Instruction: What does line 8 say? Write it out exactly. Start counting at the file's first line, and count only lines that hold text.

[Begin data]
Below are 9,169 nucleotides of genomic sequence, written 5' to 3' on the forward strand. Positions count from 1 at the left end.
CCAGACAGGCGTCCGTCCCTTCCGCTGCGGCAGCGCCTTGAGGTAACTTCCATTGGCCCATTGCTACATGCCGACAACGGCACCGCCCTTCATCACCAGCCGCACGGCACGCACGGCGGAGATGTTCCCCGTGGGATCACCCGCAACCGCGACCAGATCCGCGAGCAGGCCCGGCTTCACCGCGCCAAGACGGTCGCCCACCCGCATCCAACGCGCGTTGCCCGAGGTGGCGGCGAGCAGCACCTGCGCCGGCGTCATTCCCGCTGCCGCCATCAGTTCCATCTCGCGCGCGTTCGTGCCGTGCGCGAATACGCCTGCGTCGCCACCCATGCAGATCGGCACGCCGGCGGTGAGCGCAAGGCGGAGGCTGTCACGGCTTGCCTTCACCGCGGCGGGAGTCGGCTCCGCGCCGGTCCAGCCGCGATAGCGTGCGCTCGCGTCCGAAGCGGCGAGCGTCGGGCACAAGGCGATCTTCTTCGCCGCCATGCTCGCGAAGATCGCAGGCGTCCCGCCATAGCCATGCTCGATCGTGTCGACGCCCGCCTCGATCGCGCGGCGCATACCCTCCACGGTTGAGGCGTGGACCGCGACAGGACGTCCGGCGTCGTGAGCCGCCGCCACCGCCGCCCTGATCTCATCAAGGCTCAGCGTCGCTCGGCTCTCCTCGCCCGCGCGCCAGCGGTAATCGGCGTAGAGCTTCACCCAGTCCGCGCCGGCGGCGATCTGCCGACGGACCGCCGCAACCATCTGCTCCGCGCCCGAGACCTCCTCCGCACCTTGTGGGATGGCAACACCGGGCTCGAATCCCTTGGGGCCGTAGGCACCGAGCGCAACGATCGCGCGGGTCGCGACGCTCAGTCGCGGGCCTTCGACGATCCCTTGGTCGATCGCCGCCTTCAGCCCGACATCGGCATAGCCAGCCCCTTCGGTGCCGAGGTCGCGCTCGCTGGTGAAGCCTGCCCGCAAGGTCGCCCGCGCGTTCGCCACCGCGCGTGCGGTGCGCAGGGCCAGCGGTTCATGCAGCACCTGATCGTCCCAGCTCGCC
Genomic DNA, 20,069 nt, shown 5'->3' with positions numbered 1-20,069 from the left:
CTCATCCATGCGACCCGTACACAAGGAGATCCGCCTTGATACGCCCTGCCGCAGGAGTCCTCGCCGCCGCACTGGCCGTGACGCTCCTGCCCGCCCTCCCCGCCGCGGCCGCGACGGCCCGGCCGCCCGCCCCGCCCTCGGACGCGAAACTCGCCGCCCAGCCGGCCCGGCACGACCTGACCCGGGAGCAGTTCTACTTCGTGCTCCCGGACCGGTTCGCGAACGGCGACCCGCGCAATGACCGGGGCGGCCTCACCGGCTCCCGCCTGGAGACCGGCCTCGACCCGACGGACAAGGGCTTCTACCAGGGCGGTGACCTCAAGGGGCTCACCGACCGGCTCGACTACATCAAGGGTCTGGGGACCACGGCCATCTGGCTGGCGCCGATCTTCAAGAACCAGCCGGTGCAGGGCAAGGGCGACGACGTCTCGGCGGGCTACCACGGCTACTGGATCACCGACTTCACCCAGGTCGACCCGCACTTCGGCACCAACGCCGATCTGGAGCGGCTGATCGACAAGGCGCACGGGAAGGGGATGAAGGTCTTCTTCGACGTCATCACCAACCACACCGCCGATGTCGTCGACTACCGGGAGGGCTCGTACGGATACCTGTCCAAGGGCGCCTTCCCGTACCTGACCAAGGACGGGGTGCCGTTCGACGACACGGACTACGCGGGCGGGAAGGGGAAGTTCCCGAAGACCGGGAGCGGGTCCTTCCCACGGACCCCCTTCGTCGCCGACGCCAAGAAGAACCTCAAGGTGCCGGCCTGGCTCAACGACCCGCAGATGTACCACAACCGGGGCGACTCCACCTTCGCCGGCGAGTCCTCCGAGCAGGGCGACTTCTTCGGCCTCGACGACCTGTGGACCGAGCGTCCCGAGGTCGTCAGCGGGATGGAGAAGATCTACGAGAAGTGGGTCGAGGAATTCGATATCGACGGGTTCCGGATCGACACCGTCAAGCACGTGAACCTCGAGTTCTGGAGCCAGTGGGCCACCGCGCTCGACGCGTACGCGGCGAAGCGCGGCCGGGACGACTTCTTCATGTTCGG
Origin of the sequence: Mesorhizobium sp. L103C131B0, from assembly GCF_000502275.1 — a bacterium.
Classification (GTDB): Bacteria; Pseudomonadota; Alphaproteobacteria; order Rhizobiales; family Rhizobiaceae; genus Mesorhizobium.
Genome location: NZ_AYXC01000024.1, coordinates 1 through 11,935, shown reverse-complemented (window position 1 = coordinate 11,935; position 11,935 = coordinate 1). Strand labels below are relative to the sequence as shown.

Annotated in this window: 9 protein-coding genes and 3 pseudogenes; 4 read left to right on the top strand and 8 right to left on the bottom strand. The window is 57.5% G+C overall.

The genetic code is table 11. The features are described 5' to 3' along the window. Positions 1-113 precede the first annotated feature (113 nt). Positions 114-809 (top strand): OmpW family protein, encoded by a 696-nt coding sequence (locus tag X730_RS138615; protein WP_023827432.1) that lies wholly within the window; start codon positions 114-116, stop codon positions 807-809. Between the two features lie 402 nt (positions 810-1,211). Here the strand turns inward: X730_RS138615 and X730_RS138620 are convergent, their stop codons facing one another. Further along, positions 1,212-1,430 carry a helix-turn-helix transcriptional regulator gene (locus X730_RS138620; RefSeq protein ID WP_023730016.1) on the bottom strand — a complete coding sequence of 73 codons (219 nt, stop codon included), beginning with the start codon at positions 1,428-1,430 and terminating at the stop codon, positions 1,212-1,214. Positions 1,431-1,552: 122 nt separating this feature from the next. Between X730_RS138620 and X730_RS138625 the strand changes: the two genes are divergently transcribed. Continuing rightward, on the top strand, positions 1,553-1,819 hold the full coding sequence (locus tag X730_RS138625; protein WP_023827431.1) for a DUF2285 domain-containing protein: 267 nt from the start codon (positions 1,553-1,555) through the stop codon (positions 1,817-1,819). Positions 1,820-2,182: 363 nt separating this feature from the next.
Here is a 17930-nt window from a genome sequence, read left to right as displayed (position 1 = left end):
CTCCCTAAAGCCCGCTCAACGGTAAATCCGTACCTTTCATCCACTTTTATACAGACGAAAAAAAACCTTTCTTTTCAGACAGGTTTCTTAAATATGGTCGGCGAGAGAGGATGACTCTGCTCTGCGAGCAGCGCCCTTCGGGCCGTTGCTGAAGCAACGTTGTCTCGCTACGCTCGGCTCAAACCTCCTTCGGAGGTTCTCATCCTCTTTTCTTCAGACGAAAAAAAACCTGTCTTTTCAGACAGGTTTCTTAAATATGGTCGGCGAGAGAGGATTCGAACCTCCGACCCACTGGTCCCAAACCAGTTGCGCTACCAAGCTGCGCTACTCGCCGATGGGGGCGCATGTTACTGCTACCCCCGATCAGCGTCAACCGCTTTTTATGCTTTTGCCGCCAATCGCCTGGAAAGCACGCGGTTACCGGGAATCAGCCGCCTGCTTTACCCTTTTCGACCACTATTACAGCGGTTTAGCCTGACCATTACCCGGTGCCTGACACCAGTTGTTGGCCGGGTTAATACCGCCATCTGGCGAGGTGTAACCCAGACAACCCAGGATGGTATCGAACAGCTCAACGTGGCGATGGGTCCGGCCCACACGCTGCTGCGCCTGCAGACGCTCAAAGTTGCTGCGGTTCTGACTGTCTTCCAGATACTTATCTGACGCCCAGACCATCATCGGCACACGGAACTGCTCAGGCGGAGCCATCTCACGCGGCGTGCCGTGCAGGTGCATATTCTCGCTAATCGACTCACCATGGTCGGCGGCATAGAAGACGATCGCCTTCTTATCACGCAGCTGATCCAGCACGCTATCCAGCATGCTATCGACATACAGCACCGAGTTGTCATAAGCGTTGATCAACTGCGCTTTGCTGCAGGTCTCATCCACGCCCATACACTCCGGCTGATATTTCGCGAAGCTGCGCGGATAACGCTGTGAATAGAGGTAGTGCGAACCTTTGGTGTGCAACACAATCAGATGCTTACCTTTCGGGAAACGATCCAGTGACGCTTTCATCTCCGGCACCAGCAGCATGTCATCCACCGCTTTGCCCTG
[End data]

Annotated in this window: 9 protein-coding genes and 3 pseudogenes; 4 read left to right on the top strand and 8 right to left on the bottom strand. The window is 57.5% G+C overall.